Some Sherlockians out there will, at some point, try their hand at an article destined for one of the many society journals. So how likely are you to be successful?
This depends on many things of which your talent as a writer is but one. In my experience, your chances depend on the following:
- The journal you choose
There are many societies out there and most produce some kind of periodical. In my humble opinion, the two most influential are The Sherlock Holmes Journal and The Baker Street Journal. These are the periodicals of The Sherlock Holmes Society of London and The Baker Street Irregulars respectively.
As two of the most read journals these are the ones that many people aim for. However this also means that you face much stiffer competition.
- The topic you choose
The subject of your article directly affects its chances of publication. Many journal editors have a backlog of material for their consideration (which might be enough to last them for years) but you could jump the queue if your article is topical. If, on the other hand, your topic is either well trodden or very niche you may struggle (unless it really appeals to the editor).
- Your talent as a writer
The editors of journals do not have the time to sort out your errors - be they spelling, grammar or factual. Make sure your article is as good as it can be before you submit it. Prepare yourself for the fact that it may get cut about a bit and don’t take it personally if this happens. If your article includes images be sure to supply them separately to the text and provide details as to where they should go in the article. The editor may re-source the images or use different ones. Again, don’t be upset by this. They may know an image to be subject to copyright where you did not, for example.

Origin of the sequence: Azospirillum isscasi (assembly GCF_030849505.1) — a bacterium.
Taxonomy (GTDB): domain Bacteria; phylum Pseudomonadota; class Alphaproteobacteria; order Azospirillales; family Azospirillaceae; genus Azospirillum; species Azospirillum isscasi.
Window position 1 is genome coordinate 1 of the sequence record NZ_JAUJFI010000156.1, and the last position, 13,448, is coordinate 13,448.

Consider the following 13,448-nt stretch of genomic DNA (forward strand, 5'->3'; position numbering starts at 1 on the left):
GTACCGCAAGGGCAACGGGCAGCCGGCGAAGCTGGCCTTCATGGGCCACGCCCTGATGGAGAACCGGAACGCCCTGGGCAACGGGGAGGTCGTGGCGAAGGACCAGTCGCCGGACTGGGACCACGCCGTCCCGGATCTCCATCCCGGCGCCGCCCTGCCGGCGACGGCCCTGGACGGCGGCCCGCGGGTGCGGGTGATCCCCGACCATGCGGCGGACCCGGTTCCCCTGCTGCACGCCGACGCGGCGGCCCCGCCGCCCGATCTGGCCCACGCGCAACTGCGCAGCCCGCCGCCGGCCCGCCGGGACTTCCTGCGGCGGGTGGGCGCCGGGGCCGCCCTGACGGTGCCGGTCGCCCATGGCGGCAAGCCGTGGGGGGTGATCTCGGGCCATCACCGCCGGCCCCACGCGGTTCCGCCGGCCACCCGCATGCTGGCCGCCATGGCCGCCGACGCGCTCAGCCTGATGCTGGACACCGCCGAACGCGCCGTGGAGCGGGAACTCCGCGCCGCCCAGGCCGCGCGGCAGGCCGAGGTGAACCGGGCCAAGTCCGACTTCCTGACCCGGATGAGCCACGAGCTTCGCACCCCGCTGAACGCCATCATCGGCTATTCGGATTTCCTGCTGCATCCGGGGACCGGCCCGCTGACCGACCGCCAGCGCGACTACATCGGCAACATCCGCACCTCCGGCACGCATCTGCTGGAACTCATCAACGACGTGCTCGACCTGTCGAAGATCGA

Try and make sure that you cite everything correctly. Use end notes and make sure you list any books etc that you referenced as accurately as possible. An editor is more likely to look favourably on what you have done if you leave them little work to do. The more effort required on their part the greater the risk you run of not making the cut.
Once your article has been accepted make sure you don’t submit it anywhere else or post it on the Internet without that journal’s agreement. If they have taken it on they have a right to expect exclusivity. If you desire to submit to more than one location at least make sure the journals/editors concerned are happy with that.
So what should you do?
Write the article you want to write but also pay attention to the hot topics going on in the Sherlockian world. Submit your article to the journal of your choice and wait for feedback. Give it a few weeks before you chase. On no account submit to more than one journal. One reason for this has already been stated but another is that you run the risk of being published in more than one place and with this comes the risk of overlap as many Sherlockians read more than one international journal.
If your article impresses you may even find yourself asked to produce something specifically for a journal at a future date.
For more information on Arthur Conan Doyle and his time at Undershaw please refer to my book, An Entirely New Country which is available through all good bookstores including Amazon USA, Amazon UK, Classic Specialities, and in all electronic formats including iTunes, Kobo, Nook and Kindle .
The Norwood Author is available from all good bookstores, in many formats worldwide including Waterstones UK, Amazon UK, Amazon USA, Barnes and Noble, Amazon Kindle, iBooks for the iPad/iPhone, Kobo Books, Nook.
Close to Holmes is available from all good bookstores, in many formats worldwide including Amazon USA, Barnes and Noble, Amazon UK, Waterstones UK, Amazon Kindle, Kobo, Nook and iBooks for the iPad/iPhone.